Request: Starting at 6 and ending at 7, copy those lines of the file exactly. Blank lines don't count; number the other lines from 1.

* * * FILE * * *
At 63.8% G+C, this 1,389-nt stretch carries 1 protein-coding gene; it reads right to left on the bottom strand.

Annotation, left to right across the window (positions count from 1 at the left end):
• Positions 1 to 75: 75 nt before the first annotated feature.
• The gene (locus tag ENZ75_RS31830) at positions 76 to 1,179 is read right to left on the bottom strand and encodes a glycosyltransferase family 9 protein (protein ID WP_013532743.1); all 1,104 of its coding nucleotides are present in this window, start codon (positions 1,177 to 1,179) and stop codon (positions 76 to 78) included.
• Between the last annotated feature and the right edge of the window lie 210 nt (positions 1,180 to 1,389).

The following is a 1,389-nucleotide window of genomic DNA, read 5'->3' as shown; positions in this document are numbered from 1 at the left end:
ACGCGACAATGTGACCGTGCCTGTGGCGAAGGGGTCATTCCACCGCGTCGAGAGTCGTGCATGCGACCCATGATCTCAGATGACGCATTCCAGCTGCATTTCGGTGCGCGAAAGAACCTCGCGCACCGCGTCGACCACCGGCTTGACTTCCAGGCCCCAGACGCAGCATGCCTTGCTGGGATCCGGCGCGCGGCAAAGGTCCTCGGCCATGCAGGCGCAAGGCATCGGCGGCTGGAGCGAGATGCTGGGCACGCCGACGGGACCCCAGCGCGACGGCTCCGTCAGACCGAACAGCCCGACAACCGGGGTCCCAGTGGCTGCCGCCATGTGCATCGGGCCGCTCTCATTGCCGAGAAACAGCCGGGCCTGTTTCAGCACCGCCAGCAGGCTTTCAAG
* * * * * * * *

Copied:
The following is a 1,389-nucleotide window of genomic DNA, read 5'->3' as shown; positions in this document are numbered from 1 at the left end:
ACGCGACAATGTGACCGTGCCTGTGGCGAAGGGGTCATTCCACCGCGTCGAGAGTCGTGCATGCGACCCATGATCTCAGATGACGCATTCCAGCTGCATTTCGGTGCGCGAAAGAACCTCGCGCACCGCGTCGACCACCGGCTTGACTTCCAGGCCCCAGACGCAGCATGCCTTGCTGGGATCCGGCGCGCGGCAAAGGTCCTCGGCCATGCAGGCGCAAGGCATCGGCGGCTGGAGCGAGATGCTGGGCACGCCGACGGGACCCCAGCGCGACGGCTCCGTCAGACCGAACAGCCCGACAACCGGGGTCCCAGTGGCTGCCGCCATGTGCATCGGGCCGCTCTCATTGCCGAGAAACAGCCGGGCCTGTTTCAGCACCGCCAGCAGGCTTTCAAG